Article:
OMB director: “We’re not saying there’s anything wrong with people earning a lot”
posted at 4:05 pm on September 19, 2011 by Tina Korbe
Jack Lew today couldn’t say how an additional tax on millionaires and billionaires will create jobs — and barely confirmed that he thinks such a tax will at least contribute to deficit reduction. The director of the Office of Management and Budget appeared this morning on Fox News’ “Happening Now” to defend the president’s just-announced proposals to trim the deficit — proposals that are a part of his overall jobs plan. Fox’s Jenna Lee asked Lew how the tax will reduce the nation’s high rate of unemployment.
“Today’s plan puts into place a balanced, fair approach to doing the $4 trillion of deficit reduction we need to get to a point where our deficit as a percentage of the economy is at a sustainable level,” Lew told her. “Whichever way you go is a hard choice. There’s a Republican budget in the House that would make severe changes in Medicare and turn it into a voucher program. It would reduce spending on things like education and research and development to the point where we couldn’t invest in what we need for the future.”
Better to tax the super rich, Lew suggested.
“We believe there’s a fundamental unfairness to have middle class people paying higher marginal tax rates than millionaires and billionaires,” Lew said. “We’re not saying we should have a confiscatory tax rate; we’re saying it’s just not fair to have a world where it’s so unbalanced.”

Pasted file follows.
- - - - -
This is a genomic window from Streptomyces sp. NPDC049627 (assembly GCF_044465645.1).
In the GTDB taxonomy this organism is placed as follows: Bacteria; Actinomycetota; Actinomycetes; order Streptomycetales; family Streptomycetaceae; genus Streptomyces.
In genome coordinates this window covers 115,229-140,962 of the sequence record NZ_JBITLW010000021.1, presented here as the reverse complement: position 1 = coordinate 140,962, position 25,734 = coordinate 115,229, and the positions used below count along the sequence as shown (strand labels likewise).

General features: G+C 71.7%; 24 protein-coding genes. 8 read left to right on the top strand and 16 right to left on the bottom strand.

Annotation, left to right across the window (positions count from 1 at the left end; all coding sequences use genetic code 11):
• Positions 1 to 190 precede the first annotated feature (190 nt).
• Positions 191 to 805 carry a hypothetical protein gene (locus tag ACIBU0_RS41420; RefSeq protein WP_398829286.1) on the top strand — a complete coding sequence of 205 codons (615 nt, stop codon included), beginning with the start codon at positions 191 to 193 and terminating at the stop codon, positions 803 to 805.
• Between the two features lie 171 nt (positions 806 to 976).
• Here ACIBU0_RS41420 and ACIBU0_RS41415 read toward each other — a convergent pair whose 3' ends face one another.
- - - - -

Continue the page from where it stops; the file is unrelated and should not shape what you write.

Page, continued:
Lee conceded fairness in the tax code is a laudable goal, but again pressed Lew as to how the tax will grow jobs. She wondered: Which of the president’s proposals specifically will improve the jobs situation? Lew didn’t have an answer.
“If you look at the overall package, the things that will create jobs are, first of all, passing the Americans Jobs Act by doing the things that would create demand now and directly create jobs through public works like roads and bridges and keeping teachers and firemen and policemen on the rolls,” Lew said.
At that point, Lee stopped trying and took the tack of this question instead: The revenues from the tax will at least go straight to deficit reduction, right? Well, sure, Lew (sort of) said.
“Well, obviously, it’s a package that overall will reduce the deficit,” he said. “The overall revenue is connected to the overall spending and if you net are bringing down your deficit, yes, it’s very much contributing to bringing down the deficit.”
Seemingly sensing that he had rejected the only two reasonable justifications for the tax — that it will either create jobs or reduce the deficit — Lew fell back on the “it’s not fair” argument.
“We’re not saying that there’s anything wrong with people earning a lot and being very successful,” he concluded lamely. “What we’re saying is it’s not fair to say those people should pay lower taxes than people who are earning much less.”
But while the president says Warren Buffett is paying less in taxes than his secretary, it’s not exactly accurate to say all millionaires and billionaires pay lower taxes than people who are earning less.
In 2009, 236,883 people reported more than $1 million in income — and paid $177 billion in federal income taxes, according to an infograph on Fox. That represents 0.2 percent of all federal tax returns, but makes up more than 20 percent of all income tax payments.